Word of the U-2’s downing sent shivers through Kennedy. The ExComm’s members all assumed that the order to attack the aircraft had been issued by Moscow, compelling the Joint Chiefs of Staff to pressure the president to retaliate by bombing the SAM launch site.

To make matters worse, another U-2 on a routine mission accidentally drifted off course, penetrating 300 miles into the Soviet Union over Siberia. Six Soviet MiG fighter jets were scrambled to intercept and destroy the intruding aircraft. In response, the US launched two F-102 fighters carrying nuclear-tipped air-to-air missiles to defend the U-2. Fortunately, the U-2 was able to escape Soviet airspace before any confrontation. When informed of the incursion, Kennedy responded with gallows humour: ‘There is always some son-of-a-bitch who doesn’t get the word.’

Butterfly effect

The most dangerous moment of the crisis, perhaps even in modern human history, occurred over a four-hour period in the late afternoon of 27 October. At the heart of it would be an event that few in the world would learn of until 40 years later.

Earlier, four old, diesel-powered Foxtrot-class Soviet submarines, designed more for Arctic conditions than tropical-waters service, had been sent on a secret mission. The submarine flotilla, composed of subs B-4, B-36, B-59, and B-130, were commanded by the brigade’s Chief of Staff, Commodore Vasili Alexandrovich Arkhipov. Embarking from a top-secret naval installation in the Arctic Circle, they were to travel 7,000 miles across the Atlantic to Cuba. Each sub was host to a ‘special weapon’, a single nuclear torpedo that carried a 15-kiloton warhead. It was a weapon that the subs’ commanders were authorised to use if they felt they were under attack, or that war had started.

ABOVE A map of North America showing the full range of the nuclear missiles based in Cuba, used during US secret meetings on the Cuban crisis in October 1962.
A map of North America showing the full range of the nuclear missiles based in Cuba, used during US secret meetings on the Cuban crisis in October 1962. Image: WikiMedia Commons.

Around the outer perimeter of the quarantine zone, an anti-submarine warfare (ASW) force of US Navy warships patrolled. Around 5pm, Task Group Alpha, a group of 11 destroyers supported by the aircraft carrier USS Randolph, spotted B-59 and closed in on the submarine, prompting it to dive deep, cutting the boat off from any further communications.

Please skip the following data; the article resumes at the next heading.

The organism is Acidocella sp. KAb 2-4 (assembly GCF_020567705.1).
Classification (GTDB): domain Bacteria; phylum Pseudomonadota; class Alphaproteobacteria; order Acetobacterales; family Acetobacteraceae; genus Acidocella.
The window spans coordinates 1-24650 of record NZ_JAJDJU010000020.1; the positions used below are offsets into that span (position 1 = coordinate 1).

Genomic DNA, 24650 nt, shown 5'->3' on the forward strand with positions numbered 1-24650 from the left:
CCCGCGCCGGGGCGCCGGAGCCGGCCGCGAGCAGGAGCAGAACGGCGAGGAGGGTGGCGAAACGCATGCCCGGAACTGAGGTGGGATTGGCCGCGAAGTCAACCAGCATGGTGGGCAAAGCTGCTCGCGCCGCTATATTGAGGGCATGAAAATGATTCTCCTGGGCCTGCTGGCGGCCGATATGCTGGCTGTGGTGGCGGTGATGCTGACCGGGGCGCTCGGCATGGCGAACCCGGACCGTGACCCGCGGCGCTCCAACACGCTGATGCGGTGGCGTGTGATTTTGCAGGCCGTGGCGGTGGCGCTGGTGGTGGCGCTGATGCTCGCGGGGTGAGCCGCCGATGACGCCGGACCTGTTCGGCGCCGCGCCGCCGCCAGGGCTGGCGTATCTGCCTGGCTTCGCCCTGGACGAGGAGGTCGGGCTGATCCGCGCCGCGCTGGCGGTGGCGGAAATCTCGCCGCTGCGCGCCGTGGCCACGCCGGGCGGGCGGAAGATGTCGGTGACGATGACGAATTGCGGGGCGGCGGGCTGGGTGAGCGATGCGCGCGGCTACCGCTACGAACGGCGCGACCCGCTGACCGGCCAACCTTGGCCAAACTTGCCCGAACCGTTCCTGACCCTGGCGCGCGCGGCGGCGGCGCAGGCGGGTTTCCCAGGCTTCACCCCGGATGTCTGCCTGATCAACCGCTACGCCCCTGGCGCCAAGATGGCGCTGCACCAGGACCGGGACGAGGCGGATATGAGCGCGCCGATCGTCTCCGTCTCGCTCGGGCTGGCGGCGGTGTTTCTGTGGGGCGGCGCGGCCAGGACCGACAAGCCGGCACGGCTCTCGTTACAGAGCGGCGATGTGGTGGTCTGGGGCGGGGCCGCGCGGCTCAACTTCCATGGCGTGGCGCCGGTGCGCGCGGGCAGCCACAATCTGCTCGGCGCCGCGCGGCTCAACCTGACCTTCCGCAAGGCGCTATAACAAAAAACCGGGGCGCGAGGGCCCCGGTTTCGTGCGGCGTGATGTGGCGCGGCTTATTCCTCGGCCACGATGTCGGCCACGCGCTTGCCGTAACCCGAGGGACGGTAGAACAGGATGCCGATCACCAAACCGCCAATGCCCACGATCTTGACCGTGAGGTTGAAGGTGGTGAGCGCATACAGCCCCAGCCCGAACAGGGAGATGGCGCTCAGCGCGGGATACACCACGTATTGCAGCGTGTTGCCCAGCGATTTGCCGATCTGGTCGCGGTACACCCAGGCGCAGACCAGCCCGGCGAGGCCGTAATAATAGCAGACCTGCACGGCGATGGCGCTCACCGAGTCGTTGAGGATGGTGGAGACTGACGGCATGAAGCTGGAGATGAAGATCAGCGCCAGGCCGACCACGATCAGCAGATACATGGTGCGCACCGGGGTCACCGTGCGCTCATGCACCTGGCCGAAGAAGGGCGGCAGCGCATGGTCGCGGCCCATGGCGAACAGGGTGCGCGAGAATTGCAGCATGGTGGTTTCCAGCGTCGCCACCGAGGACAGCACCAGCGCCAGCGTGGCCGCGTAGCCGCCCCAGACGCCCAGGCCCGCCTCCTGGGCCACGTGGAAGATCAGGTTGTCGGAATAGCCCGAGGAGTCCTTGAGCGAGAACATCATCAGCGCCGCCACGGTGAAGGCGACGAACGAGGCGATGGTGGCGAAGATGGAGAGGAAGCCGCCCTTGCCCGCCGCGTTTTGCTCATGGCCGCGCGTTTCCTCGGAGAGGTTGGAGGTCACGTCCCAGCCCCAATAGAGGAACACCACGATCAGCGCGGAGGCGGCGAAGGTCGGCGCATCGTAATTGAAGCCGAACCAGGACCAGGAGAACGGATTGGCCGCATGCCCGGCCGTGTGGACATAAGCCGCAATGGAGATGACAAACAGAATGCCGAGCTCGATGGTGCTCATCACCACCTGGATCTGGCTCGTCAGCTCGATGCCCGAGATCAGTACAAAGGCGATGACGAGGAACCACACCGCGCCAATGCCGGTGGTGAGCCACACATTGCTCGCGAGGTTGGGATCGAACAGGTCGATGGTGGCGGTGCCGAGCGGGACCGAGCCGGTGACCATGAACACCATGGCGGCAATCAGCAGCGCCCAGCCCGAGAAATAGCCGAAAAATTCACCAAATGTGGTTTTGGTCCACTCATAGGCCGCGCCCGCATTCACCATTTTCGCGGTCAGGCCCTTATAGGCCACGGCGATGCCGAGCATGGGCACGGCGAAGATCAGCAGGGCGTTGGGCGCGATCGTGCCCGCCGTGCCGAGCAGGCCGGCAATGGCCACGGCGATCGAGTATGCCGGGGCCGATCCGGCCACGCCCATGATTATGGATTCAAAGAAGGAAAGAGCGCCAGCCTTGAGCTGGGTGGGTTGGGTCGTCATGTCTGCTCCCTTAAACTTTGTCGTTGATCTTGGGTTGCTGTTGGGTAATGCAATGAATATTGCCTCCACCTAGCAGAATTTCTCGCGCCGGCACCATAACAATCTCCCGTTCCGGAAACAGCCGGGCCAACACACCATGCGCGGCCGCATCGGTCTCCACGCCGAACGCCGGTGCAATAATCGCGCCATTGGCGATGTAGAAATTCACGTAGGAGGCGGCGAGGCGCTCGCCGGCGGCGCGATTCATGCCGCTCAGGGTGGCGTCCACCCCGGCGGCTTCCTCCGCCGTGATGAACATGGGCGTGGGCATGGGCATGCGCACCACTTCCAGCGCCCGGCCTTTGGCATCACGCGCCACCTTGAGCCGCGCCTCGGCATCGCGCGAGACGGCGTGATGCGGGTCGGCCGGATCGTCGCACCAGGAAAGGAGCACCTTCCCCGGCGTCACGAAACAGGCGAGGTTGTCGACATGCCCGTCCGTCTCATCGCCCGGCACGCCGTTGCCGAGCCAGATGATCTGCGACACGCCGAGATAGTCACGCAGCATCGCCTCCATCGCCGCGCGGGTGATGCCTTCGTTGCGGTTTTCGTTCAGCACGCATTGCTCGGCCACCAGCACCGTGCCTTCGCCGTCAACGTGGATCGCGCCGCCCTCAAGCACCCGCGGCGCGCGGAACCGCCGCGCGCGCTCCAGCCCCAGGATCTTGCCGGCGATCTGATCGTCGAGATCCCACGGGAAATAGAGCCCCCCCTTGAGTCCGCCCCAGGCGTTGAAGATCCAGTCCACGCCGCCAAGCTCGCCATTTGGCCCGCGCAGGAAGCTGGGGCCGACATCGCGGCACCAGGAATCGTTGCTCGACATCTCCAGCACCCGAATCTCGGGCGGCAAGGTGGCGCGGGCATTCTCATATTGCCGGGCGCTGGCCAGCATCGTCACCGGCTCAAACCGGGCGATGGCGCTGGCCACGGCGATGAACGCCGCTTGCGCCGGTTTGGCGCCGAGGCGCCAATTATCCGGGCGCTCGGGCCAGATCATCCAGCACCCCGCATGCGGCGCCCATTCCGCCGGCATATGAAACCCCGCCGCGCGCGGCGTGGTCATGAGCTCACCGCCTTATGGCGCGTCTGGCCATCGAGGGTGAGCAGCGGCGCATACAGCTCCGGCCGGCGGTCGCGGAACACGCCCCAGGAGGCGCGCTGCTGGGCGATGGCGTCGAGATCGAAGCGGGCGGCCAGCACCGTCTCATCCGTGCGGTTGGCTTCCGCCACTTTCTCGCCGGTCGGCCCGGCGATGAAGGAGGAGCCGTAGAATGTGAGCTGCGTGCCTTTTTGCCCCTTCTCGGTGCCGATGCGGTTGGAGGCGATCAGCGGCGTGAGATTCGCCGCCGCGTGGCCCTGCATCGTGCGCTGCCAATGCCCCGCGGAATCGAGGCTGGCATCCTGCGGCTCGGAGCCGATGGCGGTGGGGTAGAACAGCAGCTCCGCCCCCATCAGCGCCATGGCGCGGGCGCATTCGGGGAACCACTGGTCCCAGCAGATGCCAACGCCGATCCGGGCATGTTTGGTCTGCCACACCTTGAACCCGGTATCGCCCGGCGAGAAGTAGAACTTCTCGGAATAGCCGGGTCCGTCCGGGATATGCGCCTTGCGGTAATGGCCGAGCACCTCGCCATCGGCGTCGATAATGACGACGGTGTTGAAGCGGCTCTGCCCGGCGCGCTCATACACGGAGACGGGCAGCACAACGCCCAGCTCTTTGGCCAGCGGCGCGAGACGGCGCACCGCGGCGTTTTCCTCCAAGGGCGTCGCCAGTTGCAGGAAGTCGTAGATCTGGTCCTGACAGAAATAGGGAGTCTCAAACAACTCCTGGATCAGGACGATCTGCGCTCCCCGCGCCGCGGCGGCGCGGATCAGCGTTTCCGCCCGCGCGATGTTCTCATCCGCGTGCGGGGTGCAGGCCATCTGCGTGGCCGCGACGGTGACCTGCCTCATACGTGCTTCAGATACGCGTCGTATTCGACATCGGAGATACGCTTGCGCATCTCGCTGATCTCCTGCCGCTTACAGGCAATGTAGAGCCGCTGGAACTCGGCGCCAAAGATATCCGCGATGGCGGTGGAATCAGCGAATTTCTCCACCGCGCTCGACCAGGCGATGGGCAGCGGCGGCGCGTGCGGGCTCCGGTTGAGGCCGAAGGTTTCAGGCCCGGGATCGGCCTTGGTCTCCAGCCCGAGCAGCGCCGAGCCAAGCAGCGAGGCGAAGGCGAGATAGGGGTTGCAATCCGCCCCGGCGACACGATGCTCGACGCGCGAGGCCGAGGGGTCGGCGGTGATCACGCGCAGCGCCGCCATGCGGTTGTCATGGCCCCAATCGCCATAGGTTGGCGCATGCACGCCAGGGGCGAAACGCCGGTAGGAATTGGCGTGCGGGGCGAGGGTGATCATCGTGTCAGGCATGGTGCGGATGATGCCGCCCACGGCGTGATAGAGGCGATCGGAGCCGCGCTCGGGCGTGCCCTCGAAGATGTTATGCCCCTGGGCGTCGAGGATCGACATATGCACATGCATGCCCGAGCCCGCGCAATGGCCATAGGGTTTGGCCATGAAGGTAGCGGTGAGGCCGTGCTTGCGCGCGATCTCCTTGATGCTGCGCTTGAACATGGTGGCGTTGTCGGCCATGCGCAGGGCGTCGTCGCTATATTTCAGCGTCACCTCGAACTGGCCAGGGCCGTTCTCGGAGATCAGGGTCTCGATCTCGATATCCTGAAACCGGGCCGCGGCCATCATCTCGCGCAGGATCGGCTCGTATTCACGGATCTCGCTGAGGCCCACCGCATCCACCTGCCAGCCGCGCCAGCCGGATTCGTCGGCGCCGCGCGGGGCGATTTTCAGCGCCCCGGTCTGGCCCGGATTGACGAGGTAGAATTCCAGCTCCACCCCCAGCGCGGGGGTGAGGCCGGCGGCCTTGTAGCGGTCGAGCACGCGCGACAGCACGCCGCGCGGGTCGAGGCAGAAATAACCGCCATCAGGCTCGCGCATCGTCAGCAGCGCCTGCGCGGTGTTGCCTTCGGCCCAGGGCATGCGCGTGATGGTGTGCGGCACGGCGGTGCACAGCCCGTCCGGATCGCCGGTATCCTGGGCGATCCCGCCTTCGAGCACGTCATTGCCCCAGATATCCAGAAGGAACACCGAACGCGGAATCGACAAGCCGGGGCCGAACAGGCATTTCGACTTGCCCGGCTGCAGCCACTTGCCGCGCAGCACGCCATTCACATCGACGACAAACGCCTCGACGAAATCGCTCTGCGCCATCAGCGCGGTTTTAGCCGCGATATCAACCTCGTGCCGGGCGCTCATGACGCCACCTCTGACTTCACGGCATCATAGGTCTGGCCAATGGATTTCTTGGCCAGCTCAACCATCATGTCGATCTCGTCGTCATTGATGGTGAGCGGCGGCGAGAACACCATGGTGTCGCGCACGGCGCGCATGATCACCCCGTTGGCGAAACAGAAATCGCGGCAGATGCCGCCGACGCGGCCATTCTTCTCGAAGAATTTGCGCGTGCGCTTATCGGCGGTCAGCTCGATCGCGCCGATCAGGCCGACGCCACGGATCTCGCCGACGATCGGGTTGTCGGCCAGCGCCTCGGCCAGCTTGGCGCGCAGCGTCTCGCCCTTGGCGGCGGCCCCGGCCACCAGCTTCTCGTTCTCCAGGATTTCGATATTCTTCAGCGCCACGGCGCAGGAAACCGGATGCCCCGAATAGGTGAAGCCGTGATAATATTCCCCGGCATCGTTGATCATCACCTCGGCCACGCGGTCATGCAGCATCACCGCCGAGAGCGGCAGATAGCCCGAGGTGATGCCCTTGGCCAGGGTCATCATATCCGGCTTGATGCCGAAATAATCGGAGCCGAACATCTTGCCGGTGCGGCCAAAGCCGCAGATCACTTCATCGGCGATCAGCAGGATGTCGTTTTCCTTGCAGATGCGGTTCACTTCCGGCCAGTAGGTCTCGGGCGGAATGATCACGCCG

For days, the subs had had no contact with Moscow. Though they had picked up US civilian radio broadcasts earlier about the crisis and the downing of the U-2, all contact with the outside world ceased as they dived deeper in an attempt to hide from the pursuing US Navy destroyers. B-59 was submerged, at a depth of 60 to 100 metres – but with no isothermal layers (different underwater temperature layers, which can confuse detection) to deflect the American sonar and hide beneath.

The destroyer USS Cony was the first to close on B-59, dropping a series of five charges at a time on alternating sides of the sub. Though defined by the Americans as ‘hand grenades’, the practice depth charges shook B-59 with repeated detonations, sounding like regular depth charges when they exploded at a depth of approximately 40 metres. Additional destroyers joined in.

The blasts intensified as the submarine’s batteries, its only source of power and propulsion while submerged, ran low. Trapped in a sweltering submarine with no working air-conditioning, temperatures climbed past 122ºF (50ºC) and crew members fell unconscious from carbon-dioxide poisoning. A crew­member would later write, ‘We thought – that’s it – the end. It felt like you were sitting in a metal barrel, which somebody is constantly blasting with a sledgehammer.’

In the midst of rising chaos and panic, B-59’s skipper, Captain Valentin Savitsky, decided he had no choice other than to launch the sub’s nuclear torpedo against the attacking American ships. ‘Maybe the war has already started up there. We’re gonna blast them now!’ The sub’s political officer, Ivan Semonovich Maslennikov, concurred. The target would be the aircraft carrier USS Randolph with a crew of more than 3,000.

ABOVE The Foxtrot-class Soviet submarine B-59 surfaces off Cuba with a US Navy helicopter circling overhead, c.28-29 October 1962. The submarine carried a single nuclear-armed torpedo.